Ask an Uptight Seattleite

Save the placenta!

Dear Uptight Seattleite,

My friend just had a baby, and she saved the placenta! In the freezer! Right next to the bulk pine nuts! She says lots of her friends have done the same thing. For the love of God, what daft bit of hippie logic is behind this?

Horrified

Dear Horrified,

Instead of being filled with horror, perhaps you should examine your own prejudices. Because I am certain that freezing a placenta is some kind of Native American tradition or something. The very fact that you are disgusted could be an excellent sign that you have come across a crucial contradiction in your thinking. After all, there are two things, or possibly more, that emerge in the birth process. Why should we value one over the other? The Native Americans understood this. It is only our Homo sapiens–centric viewpoint that makes us cherish the infant and discard the afterbirth, a term with prejudice built into it. We don't call the baby "prebirth."

Crazy? Maybe. Think of this, though: If you cut off your head, where would your "I" go? Would you say "me and my body" or "me and my head"? It's like that horror/respect conundrum. I'm not trying to force you to believe anything in particular, I'm just trying to make you think. The last time I checked, that was still in the Constitution.

Dear Uptight Seattleite,

Have motorists in Seattle not heard of Adam Smith's invisible hand? Do they not understand the concept of benefiting everyone by pursuing one's own self- interest? Why do they insist on stopping unnecessarily to allow pedestrians to cross the street? When I approach a busy thoroughfare, I do so with a plan. I time the cadence of my steps to coincide with a gap in traffic. When a too-courteous motorist decides to stop midblock to let me pass, it screws up my whole flow and requires me to hurry up and cross, lest I inconvenience this "helpful" prick. Now I'm forced to run across the street and the driver is delayed, and it all would have worked out perfectly if he had just kept driving like a normal person. What gives?

All Hustle, No Flow

Dear Hustle,

By stopping for you, even if there is approximately five miles of carless road behind them, Seattle drivers confer upon you not only the gift of the right of way but also an opportunity to reflect on the significance of your actions. "Congratulations on your innovative use of walking as a form of transportation," say their gracious smiles, half glimpsed behind the sky reflected on their windshields. "I'm right there walking with you, my little walking friend, if only in spirit. No need to thank me, just hurry along. My engine is burning giant holes in the ozone, and every moment you hesitate only makes it worse!" My advice is to take this gift in the spirit in which it is offered.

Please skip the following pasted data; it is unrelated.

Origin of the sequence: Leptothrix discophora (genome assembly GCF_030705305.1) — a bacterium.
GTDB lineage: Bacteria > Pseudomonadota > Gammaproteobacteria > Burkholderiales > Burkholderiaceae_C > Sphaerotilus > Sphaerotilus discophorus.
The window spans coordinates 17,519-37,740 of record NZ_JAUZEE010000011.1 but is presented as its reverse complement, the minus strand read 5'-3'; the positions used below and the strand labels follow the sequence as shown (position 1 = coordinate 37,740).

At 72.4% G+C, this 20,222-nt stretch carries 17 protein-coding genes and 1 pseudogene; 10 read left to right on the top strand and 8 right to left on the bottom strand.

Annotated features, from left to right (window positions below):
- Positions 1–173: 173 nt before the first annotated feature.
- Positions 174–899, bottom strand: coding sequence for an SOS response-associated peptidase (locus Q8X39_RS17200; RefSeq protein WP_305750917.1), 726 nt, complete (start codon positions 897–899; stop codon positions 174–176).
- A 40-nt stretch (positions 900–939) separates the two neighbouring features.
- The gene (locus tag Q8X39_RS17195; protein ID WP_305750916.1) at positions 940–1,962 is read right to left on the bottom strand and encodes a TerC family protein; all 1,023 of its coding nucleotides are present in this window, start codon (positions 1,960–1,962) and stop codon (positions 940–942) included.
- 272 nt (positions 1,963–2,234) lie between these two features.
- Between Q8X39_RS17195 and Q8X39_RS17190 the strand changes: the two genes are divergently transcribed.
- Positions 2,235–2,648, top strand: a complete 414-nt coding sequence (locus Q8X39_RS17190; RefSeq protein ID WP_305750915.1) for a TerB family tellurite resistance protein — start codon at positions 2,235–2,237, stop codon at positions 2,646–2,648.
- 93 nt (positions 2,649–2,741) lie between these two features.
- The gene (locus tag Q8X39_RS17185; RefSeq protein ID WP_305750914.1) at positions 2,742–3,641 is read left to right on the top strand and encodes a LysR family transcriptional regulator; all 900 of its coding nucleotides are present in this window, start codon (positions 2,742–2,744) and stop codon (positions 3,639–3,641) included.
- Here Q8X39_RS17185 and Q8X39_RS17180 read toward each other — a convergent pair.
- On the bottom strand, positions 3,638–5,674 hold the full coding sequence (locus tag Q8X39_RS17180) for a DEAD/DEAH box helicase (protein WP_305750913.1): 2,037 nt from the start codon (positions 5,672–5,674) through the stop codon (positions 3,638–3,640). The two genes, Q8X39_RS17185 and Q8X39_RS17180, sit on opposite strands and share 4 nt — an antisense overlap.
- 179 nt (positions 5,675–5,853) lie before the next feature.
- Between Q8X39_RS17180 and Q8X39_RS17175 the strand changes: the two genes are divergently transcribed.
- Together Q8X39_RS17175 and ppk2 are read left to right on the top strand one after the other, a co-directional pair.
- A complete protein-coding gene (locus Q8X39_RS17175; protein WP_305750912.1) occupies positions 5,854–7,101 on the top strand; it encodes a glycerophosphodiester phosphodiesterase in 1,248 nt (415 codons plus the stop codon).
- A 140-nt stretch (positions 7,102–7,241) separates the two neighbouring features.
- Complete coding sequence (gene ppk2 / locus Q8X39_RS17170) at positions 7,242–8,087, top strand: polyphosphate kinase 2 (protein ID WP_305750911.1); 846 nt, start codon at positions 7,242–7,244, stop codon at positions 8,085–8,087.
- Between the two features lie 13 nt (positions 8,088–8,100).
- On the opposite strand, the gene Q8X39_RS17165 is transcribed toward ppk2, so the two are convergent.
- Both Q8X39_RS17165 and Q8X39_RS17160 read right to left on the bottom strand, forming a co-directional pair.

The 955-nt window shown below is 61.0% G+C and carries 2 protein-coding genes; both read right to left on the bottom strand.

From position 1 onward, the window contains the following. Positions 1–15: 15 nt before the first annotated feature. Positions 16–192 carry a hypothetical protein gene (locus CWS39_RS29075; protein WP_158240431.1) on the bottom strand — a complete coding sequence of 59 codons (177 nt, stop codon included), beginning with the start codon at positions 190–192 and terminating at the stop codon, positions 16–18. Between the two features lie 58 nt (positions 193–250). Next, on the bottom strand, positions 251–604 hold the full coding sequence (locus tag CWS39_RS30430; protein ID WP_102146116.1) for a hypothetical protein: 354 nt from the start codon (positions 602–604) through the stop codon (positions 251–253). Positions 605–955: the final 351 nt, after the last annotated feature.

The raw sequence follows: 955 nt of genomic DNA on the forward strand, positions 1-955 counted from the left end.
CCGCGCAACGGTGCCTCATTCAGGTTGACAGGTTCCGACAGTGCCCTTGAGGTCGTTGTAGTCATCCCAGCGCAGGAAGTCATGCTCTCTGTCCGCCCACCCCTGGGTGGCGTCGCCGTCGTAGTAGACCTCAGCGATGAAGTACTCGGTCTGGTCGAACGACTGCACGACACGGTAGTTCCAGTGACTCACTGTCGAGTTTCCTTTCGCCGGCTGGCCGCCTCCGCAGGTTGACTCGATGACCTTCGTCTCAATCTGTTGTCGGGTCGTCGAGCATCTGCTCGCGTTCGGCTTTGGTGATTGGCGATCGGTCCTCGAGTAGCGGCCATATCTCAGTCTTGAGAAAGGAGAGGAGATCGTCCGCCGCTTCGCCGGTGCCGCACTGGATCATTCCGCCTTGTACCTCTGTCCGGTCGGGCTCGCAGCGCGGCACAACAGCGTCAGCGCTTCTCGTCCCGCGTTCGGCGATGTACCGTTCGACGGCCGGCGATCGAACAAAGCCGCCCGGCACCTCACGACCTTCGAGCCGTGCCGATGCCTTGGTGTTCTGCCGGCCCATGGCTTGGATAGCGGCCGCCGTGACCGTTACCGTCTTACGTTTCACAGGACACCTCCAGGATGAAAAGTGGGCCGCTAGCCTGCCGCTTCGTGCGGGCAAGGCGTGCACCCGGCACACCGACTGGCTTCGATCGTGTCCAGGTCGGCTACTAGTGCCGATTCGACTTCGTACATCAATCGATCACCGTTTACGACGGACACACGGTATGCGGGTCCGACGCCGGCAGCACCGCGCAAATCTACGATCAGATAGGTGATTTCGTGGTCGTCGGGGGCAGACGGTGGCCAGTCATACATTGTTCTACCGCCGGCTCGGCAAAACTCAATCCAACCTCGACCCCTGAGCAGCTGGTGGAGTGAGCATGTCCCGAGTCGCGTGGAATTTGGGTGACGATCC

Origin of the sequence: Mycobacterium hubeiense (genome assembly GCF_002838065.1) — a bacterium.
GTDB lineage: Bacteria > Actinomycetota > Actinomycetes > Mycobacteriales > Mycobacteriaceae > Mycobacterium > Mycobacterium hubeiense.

Dear Uptight Seattleite,

One (or maybe more) of my co-workers has a habit of taking the last cup of coffee in the communal pot without making more. It's frustrating, because it takes at least five minutes to brew a new pot, and when I need coffee, I need it now, you know? Plus I'm very busy, and I don't have time to stand around watching coffee trickle into a pot. What do you suggest?

Aggravated Coffee Pot Head

Dear Head,

Have you considered writing a note? A friendly note: "Hello, fellow coffee drinkers! How are you? That's great. I am also fine. Except for one small thing. I sometimes make coffee. This means I empty out the grounds, rinse out the plastic basket thing, put in a new filter, and put in the new coffee. Then, in conclusion, I push the button. All of this takes at least 25 seconds. But by the time I return to enjoy some freshly brewed coffee, you baboons have already sucked down every last fucking drop. I find this irksome. Have you considered that, like myself, you, too, have hands and therefore could also perform the actions that would result in coffee being brewed? And that then you would have done at least one nonselfish thing in your lives? Just a thought. Thanks!"

But you probably don't want to sign your note, as this could be construed as confrontational and could lead to direct communication with them.

Have a question for the Uptight Seattleite? Send it to uptight@seattleweekly.com.

 
comments powered by Disqus